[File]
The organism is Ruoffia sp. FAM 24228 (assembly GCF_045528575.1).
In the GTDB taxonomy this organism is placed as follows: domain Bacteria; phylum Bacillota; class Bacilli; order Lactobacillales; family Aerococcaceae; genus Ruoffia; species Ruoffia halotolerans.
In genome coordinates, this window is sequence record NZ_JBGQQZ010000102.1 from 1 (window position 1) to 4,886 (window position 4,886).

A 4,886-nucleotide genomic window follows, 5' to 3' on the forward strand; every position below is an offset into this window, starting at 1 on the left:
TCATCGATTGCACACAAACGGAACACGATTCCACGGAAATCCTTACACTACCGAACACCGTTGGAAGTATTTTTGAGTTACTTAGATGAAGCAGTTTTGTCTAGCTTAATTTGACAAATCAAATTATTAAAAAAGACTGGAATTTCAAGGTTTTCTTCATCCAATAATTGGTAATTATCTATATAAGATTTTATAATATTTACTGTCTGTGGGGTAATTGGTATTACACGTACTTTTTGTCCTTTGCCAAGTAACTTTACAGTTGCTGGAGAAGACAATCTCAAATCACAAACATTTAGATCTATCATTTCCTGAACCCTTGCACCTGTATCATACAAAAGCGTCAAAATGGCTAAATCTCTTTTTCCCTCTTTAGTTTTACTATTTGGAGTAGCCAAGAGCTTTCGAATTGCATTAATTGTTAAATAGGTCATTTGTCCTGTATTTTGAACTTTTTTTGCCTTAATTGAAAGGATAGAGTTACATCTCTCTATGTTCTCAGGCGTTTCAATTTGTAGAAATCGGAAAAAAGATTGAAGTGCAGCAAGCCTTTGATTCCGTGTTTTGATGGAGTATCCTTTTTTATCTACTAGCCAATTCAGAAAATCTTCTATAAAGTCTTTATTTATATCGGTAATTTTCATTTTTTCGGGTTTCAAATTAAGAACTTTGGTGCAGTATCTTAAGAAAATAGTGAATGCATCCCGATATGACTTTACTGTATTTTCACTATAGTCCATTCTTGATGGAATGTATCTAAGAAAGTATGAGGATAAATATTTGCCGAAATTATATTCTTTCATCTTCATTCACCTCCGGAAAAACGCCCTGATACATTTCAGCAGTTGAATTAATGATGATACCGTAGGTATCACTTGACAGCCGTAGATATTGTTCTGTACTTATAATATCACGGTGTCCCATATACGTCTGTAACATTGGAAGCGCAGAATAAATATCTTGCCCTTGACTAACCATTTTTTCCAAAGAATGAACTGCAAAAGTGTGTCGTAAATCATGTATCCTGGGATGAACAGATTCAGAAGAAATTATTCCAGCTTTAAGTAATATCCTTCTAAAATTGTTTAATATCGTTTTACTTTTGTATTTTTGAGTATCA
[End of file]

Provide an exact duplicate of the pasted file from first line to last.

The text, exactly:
The organism is Ruoffia sp. FAM 24228 (assembly GCF_045528575.1).
In the GTDB taxonomy this organism is placed as follows: domain Bacteria; phylum Bacillota; class Bacilli; order Lactobacillales; family Aerococcaceae; genus Ruoffia; species Ruoffia halotolerans.
In genome coordinates, this window is sequence record NZ_JBGQQZ010000102.1 from 1 (window position 1) to 4,886 (window position 4,886).

A 4,886-nucleotide genomic window follows, 5' to 3' on the forward strand; every position below is an offset into this window, starting at 1 on the left:
TCATCGATTGCACACAAACGGAACACGATTCCACGGAAATCCTTACACTACCGAACACCGTTGGAAGTATTTTTGAGTTACTTAGATGAAGCAGTTTTGTCTAGCTTAATTTGACAAATCAAATTATTAAAAAAGACTGGAATTTCAAGGTTTTCTTCATCCAATAATTGGTAATTATCTATATAAGATTTTATAATATTTACTGTCTGTGGGGTAATTGGTATTACACGTACTTTTTGTCCTTTGCCAAGTAACTTTACAGTTGCTGGAGAAGACAATCTCAAATCACAAACATTTAGATCTATCATTTCCTGAACCCTTGCACCTGTATCATACAAAAGCGTCAAAATGGCTAAATCTCTTTTTCCCTCTTTAGTTTTACTATTTGGAGTAGCCAAGAGCTTTCGAATTGCATTAATTGTTAAATAGGTCATTTGTCCTGTATTTTGAACTTTTTTTGCCTTAATTGAAAGGATAGAGTTACATCTCTCTATGTTCTCAGGCGTTTCAATTTGTAGAAATCGGAAAAAAGATTGAAGTGCAGCAAGCCTTTGATTCCGTGTTTTGATGGAGTATCCTTTTTTATCTACTAGCCAATTCAGAAAATCTTCTATAAAGTCTTTATTTATATCGGTAATTTTCATTTTTTCGGGTTTCAAATTAAGAACTTTGGTGCAGTATCTTAAGAAAATAGTGAATGCATCCCGATATGACTTTACTGTATTTTCACTATAGTCCATTCTTGATGGAATGTATCTAAGAAAGTATGAGGATAAATATTTGCCGAAATTATATTCTTTCATCTTCATTCACCTCCGGAAAAACGCCCTGATACATTTCAGCAGTTGAATTAATGATGATACCGTAGGTATCACTTGACAGCCGTAGATATTGTTCTGTACTTATAATATCACGGTGTCCCATATACGTCTGTAACATTGGAAGCGCAGAATAAATATCTTGCCCTTGACTAACCATTTTTTCCAAAGAATGAACTGCAAAAGTGTGTCGTAAATCATGTATCCTGGGATGAACAGATTCAGAAGAAATTATTCCAGCTTTAAGTAATATCCTTCTAAAATTGTTTAATATCGTTTTACTTTTGTATTTTTGAGTATCA